Republicans largely ignored California Governor Jerry Brown’s call on the presidential candidates to tackle climate change in the presidential debate on Thursday.
The prime time debate, featuring the top ten candidates in the polls as of Tuesday, failed to mention climate change at all. The earlier “happy hour” debate, featuring the remaining candidates, mentioned climate change once–when it was brought up by the moderator.
In a letter addressed to Republican frontrunner Donald Trump, and uploaded to the Fox News Channel’s Facebook page, Brown asked: “Given the challenge and the stakes, my question for you is simple: What are you going to do about it? What is your plan to deal with the threat of climate change?” (Original emphasis.)
The only candidate to deal with the issue of climate change was Sen. Lindsey Graham (R-SC), who was prompted by moderator Bill Hemmer. Here is their exchange:
HEMMER: Senator Lindsey Graham, you worked with Democrats and President Obama when it came to climate change, something you know is extremely unpopular with conservative Republicans.
How can they trust you based on that record?
GRAHAM: You can trust me to do the following: that when I get on change with Hillary Clinton, we won’t be debating about the science, we’ll be debating about the solutions. In her world, cap- and-trade would dominate, that we will destroy the economy in the name of helping the environment. In my world, we’ll focus on energy independence and a clean environment.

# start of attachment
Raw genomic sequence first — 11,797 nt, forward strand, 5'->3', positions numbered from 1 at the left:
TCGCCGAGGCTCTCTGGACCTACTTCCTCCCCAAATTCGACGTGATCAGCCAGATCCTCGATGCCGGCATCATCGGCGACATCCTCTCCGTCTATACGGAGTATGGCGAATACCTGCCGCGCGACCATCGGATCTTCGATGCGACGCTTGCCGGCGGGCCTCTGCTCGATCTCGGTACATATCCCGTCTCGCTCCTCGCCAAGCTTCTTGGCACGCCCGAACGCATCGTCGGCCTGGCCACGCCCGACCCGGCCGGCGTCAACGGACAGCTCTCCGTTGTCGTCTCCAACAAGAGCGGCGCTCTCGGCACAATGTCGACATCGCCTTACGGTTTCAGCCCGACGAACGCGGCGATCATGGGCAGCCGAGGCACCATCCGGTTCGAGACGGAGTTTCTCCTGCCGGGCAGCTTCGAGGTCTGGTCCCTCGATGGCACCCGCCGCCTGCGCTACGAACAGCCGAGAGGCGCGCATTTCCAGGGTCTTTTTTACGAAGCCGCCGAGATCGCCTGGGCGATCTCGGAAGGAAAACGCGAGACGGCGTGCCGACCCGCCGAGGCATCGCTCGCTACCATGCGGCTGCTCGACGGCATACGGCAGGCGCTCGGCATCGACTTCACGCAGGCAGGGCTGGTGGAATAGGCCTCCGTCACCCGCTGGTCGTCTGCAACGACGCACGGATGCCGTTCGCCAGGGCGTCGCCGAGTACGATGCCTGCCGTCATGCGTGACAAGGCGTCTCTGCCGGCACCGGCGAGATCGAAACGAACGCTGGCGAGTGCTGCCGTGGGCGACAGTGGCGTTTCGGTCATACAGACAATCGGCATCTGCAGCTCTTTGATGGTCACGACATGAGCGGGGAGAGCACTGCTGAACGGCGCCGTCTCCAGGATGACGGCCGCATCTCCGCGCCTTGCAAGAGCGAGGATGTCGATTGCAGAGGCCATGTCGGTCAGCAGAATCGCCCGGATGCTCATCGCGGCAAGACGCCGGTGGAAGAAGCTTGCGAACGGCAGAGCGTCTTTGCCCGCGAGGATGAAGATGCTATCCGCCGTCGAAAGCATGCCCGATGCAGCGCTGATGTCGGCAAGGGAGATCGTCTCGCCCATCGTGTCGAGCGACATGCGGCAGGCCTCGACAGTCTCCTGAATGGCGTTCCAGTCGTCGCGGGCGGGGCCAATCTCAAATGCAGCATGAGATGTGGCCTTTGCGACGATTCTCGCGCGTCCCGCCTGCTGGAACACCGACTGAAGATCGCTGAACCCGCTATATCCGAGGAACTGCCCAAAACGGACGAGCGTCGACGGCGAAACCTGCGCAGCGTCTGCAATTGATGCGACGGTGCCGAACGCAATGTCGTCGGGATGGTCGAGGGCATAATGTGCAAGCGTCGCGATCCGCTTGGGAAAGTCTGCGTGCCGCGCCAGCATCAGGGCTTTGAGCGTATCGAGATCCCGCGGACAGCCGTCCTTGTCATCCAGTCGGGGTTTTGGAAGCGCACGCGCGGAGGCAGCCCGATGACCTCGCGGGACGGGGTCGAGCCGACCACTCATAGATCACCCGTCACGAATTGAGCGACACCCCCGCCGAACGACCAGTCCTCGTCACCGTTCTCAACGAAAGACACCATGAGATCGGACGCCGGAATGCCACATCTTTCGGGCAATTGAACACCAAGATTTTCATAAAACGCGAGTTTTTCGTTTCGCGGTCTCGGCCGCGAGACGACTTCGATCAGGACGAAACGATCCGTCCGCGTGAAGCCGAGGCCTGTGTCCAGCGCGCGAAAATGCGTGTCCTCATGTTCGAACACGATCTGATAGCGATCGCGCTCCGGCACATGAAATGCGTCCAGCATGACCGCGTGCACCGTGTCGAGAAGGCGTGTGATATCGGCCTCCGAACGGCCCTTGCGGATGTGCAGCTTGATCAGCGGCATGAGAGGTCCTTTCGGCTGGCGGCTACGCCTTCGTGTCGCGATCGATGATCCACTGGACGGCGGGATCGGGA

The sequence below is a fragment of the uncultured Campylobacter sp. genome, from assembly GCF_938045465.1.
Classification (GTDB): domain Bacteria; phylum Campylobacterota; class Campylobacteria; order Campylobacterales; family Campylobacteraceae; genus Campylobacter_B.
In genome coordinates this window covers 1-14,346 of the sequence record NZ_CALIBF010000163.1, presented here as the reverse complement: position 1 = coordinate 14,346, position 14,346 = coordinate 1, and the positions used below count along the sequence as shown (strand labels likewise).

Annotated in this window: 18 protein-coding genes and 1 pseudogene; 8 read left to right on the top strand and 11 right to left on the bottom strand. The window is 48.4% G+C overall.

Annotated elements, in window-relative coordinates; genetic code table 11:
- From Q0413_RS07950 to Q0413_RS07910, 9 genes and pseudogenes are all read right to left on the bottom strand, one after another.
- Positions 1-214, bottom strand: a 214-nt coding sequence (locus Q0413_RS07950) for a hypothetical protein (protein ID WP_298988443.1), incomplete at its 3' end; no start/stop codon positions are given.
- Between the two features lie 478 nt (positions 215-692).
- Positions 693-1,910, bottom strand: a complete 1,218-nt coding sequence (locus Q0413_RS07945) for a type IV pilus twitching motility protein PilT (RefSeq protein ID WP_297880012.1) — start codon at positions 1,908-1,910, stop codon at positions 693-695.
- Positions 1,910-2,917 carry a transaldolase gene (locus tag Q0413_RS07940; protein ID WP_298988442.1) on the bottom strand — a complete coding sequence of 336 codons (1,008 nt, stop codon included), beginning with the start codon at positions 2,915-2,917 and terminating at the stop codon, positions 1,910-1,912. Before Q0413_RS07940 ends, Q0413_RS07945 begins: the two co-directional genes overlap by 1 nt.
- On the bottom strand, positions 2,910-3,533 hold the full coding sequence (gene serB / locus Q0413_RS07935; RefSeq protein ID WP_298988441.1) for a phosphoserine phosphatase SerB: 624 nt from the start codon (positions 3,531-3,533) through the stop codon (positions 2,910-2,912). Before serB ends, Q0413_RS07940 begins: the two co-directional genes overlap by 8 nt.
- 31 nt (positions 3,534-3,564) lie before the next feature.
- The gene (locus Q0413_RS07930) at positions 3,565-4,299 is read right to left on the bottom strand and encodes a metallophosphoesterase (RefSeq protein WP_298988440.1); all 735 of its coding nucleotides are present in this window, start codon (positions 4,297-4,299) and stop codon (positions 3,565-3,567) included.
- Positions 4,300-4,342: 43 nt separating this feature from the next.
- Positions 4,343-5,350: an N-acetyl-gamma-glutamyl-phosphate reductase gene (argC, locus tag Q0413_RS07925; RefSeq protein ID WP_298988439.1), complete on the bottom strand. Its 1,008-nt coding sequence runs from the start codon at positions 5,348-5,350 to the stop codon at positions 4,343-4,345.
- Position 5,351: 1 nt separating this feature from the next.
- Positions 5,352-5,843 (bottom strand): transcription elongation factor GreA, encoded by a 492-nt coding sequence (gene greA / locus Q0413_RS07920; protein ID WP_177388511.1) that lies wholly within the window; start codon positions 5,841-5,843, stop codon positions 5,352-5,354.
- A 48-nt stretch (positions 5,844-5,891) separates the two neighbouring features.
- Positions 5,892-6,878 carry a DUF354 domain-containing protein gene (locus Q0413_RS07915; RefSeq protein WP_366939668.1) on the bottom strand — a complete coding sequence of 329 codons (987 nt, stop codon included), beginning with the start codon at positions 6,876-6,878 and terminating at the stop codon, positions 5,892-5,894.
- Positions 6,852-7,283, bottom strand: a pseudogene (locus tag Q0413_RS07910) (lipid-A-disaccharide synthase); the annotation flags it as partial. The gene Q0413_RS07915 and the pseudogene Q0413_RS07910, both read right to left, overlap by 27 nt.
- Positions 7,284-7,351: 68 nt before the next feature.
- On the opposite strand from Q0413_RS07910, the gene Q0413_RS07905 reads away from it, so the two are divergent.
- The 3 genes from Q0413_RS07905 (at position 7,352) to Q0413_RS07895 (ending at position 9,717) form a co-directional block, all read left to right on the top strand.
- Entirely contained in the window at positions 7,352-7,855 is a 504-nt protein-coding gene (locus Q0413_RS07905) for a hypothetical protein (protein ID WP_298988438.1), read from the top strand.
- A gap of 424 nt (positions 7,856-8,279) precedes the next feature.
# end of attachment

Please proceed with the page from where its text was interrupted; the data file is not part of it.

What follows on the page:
When it comes to fossil fuels, we’re going to find more here and use less. Over time, we’re going to become energy independent. I am tired of sending $300 billion overseas to buy oil from people who hate our guts. The choice between a weak economy and a strong environment is a false choice, that is not the choice I’ll offer America.
A healthy environment, a strong economy and energy independent America — that would be the purpose of my presidency, is break the strangle hold that people enjoy on fossil fuels who hate our guts.
Brown made climate change one of the three points in a presidential agenda he presented earlier this year on NBC News’ Meet the Press. He told Chuck Todd he would run if he were ten years younger–without specifically ruling out a presidential run in 2016.